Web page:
by Kevin McLaughlin

*Try out the interactive below!*

According to Einstein's theory of relativity, the speed of light is the fastest speed that any object can travel in this universe. It is the universal speed limit. This may seem odd. Why would our universe have a speed limit and why does light **always** travel at the speed limit?

This oddity of the universe doesn't seem so odd once you think of mass^{1} as resistance to acceleration.^{2} Since light has no mass there's nothing to resist its acceleration - nothing to slow it down. Without anything to slow it down, it's always going as fast as possible, which just happens to be about 670 million miles per hour in our universe. Since light always travels at this maximum speed we call it "The speed of light".

If it seems counterintuitive to think of mass as resistance to acceleration, imagine that we are in outer space^{3} and we have a ball with a lot of mass like a bowling ball. We push on this bowling ball with force F (nine Newtons in the interactive below) for two seconds until it reaches its final speed, Vbowlingball.

Now imagine we have a ball with less mass, like a basketball. We push on the basketball with the same force for two seconds until it reaches its final speed, V_{basketball}. Because this ball has less mass, intuitively its final speed is greater than that of the bowling ball.

V_{basketball} > V_{bowlingball}

Now imagine that we have a completely massless ball. Because this ball has no mass there is nothing to resist the force of our push so the ball zooms off as fast as universally possible. In our universe as fast as possible just happens to be 670 million miles per hour, or what physicists call the constant *C*.^{4}

See for yourself in the interactive below. Vary the mass of the ball and see what happens to its final speed.

The above example follows directly from Isaac Newton's famous equation *Force = Mass x Acceleration*. Solving for acceleration we get *Force ÷ Mass = Acceleration* or *F ÷ M = A* for short.

So the force of our push divided by the mass of the bowling ball equals the acceleration of the bowling ball.

*F ÷ M _{bowlingball} = A_{bowlingball}*

And the force of our push divided by the mass of the basketball equals the acceleration of the basketball.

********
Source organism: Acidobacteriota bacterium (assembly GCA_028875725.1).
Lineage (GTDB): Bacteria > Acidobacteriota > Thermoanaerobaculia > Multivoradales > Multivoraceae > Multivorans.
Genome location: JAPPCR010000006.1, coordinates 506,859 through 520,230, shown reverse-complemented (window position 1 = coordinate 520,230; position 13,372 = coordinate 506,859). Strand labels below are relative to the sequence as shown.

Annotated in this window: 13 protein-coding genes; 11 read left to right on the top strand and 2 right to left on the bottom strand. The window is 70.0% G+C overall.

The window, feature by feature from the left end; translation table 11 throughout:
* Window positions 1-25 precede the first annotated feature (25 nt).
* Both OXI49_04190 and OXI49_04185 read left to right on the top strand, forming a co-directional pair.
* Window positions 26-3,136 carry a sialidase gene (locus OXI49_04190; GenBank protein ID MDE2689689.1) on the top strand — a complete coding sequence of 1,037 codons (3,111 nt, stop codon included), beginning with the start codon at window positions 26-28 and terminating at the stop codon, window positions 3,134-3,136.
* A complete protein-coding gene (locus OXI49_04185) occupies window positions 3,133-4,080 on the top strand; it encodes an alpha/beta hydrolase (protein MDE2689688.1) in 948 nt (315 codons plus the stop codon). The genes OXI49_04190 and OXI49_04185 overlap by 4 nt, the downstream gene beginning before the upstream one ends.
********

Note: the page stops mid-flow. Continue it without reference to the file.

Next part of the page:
*F ÷ M _{basketball} = A_{basketball}*

However the massless ball has zero mass. The force of our push is divided by zero and anything divided by zero equals infinity.

*F ÷ 0 = Infinity*

The acceleration of the massless ball is infinite which means it reaches infinite speed instantaneously. So really the speed of light is an infinite speed.

But wait. Is the speed of light a finite maximum speed (670 million miles per hour) or an infinite speed? That's what's interesting about Einstein's theory of relativity. He says that it's both. How can a speed both be finite and infinite?

Relativity states that light moves at 670 miles per hour ** relative to any other object**. So from our point of view the light moves at 670 miles per hour. But

Of course, the speed of light as the universal speed limit is based on Newtonian and Einsteinian physics. Modern quantum mechanics may prove this theory wrong someday.^{7} But whatever replaces Einstein's theory will probably be even weirder than a finite, infinite, universal speed limit.^{8}

^{1. The amount of matter, or stuff, in a object ^}

^{2. The change in speed of an object ^}

^{3. So there's no air resistance, gravity, etc. ^}

^{4. Why 670 million miles per hour? There's no good reason. It's a universal constant. God, or whatever, created it that way. ^}

^{5. A photon is just a bit of light ^}

^{6. About 535,000,000,000,000,000,000,000 miles. ^}

^{7. So there's hope for those of us waiting on the hyperdrive to zip around the universe, fighting an evil Galactic Empire. ^}

^{8. If you're interested in a real mind-bender, look at quantum entanglement. ^}